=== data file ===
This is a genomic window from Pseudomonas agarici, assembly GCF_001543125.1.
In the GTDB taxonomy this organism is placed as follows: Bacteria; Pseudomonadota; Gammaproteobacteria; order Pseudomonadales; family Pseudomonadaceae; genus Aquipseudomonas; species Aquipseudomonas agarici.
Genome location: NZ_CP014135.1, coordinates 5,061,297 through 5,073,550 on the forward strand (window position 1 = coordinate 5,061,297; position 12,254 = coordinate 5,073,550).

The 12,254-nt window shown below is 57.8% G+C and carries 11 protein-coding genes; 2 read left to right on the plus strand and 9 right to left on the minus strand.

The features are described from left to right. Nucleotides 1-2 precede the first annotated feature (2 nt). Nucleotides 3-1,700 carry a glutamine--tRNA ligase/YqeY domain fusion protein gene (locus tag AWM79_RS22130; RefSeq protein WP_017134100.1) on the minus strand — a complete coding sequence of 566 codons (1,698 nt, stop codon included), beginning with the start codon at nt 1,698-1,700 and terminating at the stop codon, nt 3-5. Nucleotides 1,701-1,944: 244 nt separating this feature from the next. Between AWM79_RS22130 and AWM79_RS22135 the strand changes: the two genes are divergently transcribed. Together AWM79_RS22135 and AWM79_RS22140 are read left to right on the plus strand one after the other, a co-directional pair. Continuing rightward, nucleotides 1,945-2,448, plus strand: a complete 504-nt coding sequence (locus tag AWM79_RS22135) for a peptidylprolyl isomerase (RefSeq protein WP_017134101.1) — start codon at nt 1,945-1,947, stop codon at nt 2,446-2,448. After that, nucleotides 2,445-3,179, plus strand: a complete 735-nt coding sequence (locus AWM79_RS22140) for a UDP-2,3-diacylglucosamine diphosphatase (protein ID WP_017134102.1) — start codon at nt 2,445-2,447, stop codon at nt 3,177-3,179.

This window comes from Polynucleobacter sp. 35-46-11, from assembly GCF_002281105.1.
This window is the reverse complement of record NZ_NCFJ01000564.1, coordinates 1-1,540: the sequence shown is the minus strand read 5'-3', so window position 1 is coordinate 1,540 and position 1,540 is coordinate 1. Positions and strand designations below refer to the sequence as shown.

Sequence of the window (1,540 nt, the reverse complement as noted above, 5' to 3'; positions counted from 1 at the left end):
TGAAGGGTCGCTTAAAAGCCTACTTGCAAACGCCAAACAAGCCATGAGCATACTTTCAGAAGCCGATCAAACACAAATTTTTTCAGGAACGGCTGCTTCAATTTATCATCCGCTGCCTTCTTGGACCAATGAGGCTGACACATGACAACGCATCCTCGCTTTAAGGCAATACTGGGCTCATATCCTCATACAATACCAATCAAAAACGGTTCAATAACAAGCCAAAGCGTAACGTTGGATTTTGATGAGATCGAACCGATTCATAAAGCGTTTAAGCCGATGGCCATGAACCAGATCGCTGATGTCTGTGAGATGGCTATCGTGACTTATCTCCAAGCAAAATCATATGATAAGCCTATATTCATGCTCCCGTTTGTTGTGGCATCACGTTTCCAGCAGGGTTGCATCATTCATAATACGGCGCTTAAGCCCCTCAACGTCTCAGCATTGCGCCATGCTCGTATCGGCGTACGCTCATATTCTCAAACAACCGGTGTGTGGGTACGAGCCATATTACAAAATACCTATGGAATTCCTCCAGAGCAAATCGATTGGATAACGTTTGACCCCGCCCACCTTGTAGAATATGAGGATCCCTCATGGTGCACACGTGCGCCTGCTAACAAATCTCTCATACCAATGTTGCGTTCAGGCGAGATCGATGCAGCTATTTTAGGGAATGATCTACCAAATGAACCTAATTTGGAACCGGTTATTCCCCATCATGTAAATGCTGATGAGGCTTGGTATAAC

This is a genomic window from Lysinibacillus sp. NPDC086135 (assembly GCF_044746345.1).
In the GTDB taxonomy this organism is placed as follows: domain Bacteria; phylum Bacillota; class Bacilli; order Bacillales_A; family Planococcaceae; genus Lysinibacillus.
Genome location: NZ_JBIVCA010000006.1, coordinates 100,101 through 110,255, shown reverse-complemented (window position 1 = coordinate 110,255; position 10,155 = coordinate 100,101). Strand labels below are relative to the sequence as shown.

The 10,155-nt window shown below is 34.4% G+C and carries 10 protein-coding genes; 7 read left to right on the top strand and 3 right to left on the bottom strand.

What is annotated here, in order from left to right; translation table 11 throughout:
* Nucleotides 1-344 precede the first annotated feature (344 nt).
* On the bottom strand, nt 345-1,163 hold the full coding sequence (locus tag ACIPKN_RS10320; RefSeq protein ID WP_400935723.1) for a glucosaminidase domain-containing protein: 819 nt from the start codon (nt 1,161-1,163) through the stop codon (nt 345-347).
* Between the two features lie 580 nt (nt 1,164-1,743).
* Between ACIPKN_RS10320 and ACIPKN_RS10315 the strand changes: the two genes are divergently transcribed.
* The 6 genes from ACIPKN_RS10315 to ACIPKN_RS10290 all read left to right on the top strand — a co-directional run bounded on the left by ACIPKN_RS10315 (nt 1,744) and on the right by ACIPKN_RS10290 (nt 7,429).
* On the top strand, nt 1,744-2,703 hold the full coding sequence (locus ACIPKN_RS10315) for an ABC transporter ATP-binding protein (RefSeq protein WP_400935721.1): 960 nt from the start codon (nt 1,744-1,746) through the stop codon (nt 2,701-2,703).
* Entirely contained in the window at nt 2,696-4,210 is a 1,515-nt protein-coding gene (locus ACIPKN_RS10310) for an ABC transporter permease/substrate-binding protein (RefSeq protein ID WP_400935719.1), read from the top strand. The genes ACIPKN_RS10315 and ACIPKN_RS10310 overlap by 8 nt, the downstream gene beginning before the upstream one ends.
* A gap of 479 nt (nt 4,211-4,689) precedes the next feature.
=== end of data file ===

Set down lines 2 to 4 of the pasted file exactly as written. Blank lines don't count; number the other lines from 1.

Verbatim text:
In the GTDB taxonomy this organism is placed as follows: Bacteria; Pseudomonadota; Gammaproteobacteria; order Pseudomonadales; family Pseudomonadaceae; genus Aquipseudomonas; species Aquipseudomonas agarici.
Genome location: NZ_CP014135.1, coordinates 5,061,297 through 5,073,550 on the forward strand (window position 1 = coordinate 5,061,297; position 12,254 = coordinate 5,073,550).

The 12,254-nt window shown below is 57.8% G+C and carries 11 protein-coding genes; 2 read left to right on the plus strand and 9 right to left on the minus strand.